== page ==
A major theme of viticulture is that for a vine to consistently produce high quality fruit it must be “in balance.” That means that the amount of vegetative growth (shoots and leaves) is just right to properly ripen the reproductive growth (fruit load). Too little fruit may lead to an over-vigorous vine, shaded fruit and lower quality. Too much fruit may decrease vigor to a point where there is not enough photosynthetic area to properly ripen the crop leading to under-ripe fruit and reduced quality.
The first step in achieving proper vine balance is choosing the proper training system for that variety on that site. The next step to annually adjust and maintain that balance is through dormant pruning. Mature grapevines require annual pruning to remain productive and manageable. An average grapevine will have 200 to 1000 buds on mature canes capable of producing fruit. If all of the buds were retained it would result in the over-cropping scenario described above.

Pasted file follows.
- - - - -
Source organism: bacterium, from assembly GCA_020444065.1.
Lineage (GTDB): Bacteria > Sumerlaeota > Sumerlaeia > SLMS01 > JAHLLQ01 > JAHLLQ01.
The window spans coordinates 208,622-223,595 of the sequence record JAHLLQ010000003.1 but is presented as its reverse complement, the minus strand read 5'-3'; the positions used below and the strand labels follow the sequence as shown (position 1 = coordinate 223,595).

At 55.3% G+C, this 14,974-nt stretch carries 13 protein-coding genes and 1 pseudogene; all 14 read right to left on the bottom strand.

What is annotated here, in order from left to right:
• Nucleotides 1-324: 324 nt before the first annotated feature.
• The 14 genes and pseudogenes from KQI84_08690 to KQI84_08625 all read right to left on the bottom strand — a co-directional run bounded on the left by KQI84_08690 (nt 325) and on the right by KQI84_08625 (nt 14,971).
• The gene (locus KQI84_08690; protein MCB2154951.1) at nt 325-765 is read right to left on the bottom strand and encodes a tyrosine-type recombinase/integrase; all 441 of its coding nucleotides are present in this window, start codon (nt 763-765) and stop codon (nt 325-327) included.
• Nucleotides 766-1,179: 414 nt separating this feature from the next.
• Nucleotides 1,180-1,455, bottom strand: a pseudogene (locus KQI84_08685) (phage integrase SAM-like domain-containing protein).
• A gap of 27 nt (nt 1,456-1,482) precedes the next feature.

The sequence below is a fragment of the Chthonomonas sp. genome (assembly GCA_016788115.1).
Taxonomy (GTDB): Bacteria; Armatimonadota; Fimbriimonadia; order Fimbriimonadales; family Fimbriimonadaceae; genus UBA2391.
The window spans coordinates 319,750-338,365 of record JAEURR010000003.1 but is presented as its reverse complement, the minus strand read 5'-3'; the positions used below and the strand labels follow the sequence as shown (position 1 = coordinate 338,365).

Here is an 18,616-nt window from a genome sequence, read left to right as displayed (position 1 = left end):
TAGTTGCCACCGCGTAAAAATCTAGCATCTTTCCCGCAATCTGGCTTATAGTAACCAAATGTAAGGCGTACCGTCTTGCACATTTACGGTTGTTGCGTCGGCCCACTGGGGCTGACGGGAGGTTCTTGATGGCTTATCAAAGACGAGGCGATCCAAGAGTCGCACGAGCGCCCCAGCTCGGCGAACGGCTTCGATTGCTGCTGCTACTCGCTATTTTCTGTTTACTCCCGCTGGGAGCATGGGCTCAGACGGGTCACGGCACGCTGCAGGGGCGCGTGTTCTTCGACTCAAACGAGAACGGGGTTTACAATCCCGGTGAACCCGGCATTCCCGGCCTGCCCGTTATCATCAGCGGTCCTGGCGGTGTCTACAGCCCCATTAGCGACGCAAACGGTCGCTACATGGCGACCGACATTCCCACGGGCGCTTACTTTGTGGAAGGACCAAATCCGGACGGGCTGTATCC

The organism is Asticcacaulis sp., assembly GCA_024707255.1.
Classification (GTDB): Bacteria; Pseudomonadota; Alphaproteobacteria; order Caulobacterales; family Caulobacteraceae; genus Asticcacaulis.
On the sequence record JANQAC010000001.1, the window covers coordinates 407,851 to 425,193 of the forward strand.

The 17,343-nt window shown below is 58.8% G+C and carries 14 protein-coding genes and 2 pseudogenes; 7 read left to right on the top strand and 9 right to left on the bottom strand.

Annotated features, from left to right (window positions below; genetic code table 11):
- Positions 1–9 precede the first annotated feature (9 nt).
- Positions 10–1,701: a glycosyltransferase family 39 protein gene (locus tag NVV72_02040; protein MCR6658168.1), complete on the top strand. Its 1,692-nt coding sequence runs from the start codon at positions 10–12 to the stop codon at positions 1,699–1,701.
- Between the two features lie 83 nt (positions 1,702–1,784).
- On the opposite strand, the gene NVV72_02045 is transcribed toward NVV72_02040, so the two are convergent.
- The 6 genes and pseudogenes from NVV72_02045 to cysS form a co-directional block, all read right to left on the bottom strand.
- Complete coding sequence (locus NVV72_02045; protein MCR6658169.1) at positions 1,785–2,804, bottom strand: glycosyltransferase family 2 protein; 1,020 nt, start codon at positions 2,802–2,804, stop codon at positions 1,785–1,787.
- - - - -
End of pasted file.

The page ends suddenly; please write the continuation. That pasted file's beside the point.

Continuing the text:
To avoid this situation, researchers have developed a method of pruning to balance the fruit productivity and vegetative growth that will give maximum yields without reducing vine vigor or wood maturity. This procedure is appropriately referred to as “Balanced Pruning,” as the amount of pruning is based on the vigor of the vine.
Here are some of the specifics of proper balanced pruning:
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Timely Viticulture is designed to give those in the Maryland grape industry a timely reminder on procedures or topics they should be considering in the vineyard. To view other topics you can go to the Timely Viticulture page that is located on the Grapes and Fruit website.